Working papers

"Do Grade Signals Drive the Gender Gap in STEM? Evidence From a Regression Discontinuity" (job market paper!)

A common hypothesis for the gender gap in STEM, which is believed to drive much of the gender gap in earnings, is that women are more responsive to the negative grade signals that are common in STEM. I test this hypothesis by applying a regression discontinuity design to the underlying numerical scores of more than 21,000 university students in feeder courses in STEM and economics. Results indicate that letter grade thresholds (with no plus/minus modifiers in this context) have no effect on STEM major choice for either women or men. This is true even for susceptible subgroups, within particular majors, or at particular grade thresholds.

"Economic WARNings: The Impact of Negative News on Racial Animus" with Abigail Peralta

Racially charged rhetoric often surrounds layoff events, with specific minorities often blamed for the loss of "American jobs.'' We examine whether information about impending mass layoffs causes racial animus. Our data consist of information on mass layoff notices linked to Google Search Trends and FBI Hate Crime Statistics. We compare outcomes across areas that vary in the timing of news of impending layoffs. Results indicate an increase in both racist internet searches (1.5 percent) and hate crimes (23 percent) following layoff notices.

"Does It Matter Who Owns the Media? Evidence From Within-Market Media Ownership Consolidation" with Meradee Tangvatcharapong

Media ownership has become more concentrated in recent years, leading to concerns over media integrity and the nature of the information being passed on to the public. In this paper, we study the impact of broadcast television ownership consolidation on ideological preferences. To do so, we use a difference-in-differences design to examine the impact of within-market consolidation on election outcomes. Results show that within-market consolidation shifted vote share towards Democrats by 3-4 percentage points for both presidential and senate elections, and that this effect persists for at least 12 years.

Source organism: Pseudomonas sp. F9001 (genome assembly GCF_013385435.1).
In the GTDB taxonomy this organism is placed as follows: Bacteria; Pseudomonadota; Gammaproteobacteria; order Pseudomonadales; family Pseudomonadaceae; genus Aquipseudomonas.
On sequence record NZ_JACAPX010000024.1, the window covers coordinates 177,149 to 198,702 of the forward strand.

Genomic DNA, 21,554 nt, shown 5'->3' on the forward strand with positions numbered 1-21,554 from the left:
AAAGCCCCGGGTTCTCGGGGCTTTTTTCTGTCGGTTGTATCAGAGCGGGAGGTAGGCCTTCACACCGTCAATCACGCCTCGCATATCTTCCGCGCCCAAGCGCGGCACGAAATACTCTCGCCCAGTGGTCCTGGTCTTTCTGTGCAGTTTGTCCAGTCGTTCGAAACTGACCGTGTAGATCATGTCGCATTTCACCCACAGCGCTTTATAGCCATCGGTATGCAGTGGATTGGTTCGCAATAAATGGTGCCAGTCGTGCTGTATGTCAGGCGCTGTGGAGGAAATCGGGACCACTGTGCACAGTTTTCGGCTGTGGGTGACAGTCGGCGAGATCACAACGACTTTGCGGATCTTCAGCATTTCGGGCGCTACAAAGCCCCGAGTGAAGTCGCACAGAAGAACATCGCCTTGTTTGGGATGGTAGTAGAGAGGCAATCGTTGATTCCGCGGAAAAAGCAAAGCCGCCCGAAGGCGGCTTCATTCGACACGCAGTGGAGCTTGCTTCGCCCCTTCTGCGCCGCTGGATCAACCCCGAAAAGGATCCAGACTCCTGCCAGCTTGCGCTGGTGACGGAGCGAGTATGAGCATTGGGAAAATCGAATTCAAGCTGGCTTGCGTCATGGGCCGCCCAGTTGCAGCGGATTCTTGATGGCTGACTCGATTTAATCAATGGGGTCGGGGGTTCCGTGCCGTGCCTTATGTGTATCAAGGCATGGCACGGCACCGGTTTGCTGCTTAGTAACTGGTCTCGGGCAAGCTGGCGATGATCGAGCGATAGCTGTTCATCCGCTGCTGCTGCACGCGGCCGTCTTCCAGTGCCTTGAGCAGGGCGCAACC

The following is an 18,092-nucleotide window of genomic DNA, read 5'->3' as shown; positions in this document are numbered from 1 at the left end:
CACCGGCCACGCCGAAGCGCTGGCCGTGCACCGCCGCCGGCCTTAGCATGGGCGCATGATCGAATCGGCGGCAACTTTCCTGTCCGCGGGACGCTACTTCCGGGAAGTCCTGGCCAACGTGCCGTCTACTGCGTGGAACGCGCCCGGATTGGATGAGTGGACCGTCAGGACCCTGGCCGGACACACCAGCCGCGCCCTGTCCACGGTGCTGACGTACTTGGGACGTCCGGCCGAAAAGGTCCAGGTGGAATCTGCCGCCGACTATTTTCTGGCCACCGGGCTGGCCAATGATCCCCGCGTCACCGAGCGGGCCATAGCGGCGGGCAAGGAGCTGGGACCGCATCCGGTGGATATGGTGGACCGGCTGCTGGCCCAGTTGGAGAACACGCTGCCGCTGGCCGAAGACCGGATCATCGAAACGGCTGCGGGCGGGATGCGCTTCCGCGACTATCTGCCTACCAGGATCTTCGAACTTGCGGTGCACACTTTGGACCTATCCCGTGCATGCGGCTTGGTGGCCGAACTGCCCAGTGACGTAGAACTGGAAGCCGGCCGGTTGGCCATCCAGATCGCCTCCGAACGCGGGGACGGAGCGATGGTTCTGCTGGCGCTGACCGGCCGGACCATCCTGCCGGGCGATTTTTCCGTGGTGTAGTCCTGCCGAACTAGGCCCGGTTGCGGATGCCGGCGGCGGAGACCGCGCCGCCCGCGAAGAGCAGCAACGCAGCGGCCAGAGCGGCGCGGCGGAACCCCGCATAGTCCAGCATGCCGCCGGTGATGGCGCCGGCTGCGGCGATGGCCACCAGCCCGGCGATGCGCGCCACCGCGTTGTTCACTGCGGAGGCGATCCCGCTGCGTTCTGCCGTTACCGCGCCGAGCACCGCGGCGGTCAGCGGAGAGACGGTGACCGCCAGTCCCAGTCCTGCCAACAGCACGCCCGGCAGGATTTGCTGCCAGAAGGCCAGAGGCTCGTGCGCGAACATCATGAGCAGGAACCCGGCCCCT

"The Impact of Voter ID Laws on Turnout: Evidence From Texas"

Debate continues over the advantages and drawbacks of voter ID laws. In this paper, I consider the impact of one of the strictest such laws, enacted just prior to the 2014 election in Texas. To identify effects, I use a difference-in-differences approach comparing turnout for people with and without permissible photo IDs over time. I do so using individual-level data matching voter history and state-issued IDs, accounting for ID issue date. Results show that registered voters who had not been issued a photo ID were no more or less likely to vote in the 2014 midterm election. In the 2016 presidential election, voters lacking ID were 7.6 percentage points less likely to turn out. I find no evidence of differential effects for minority groups.

Works in progress

"Racial Bias in Police Investigations" with Abigail Peralta

"Exposure to Racial Diversity and Judge Behavior" with CarlyWill Sloan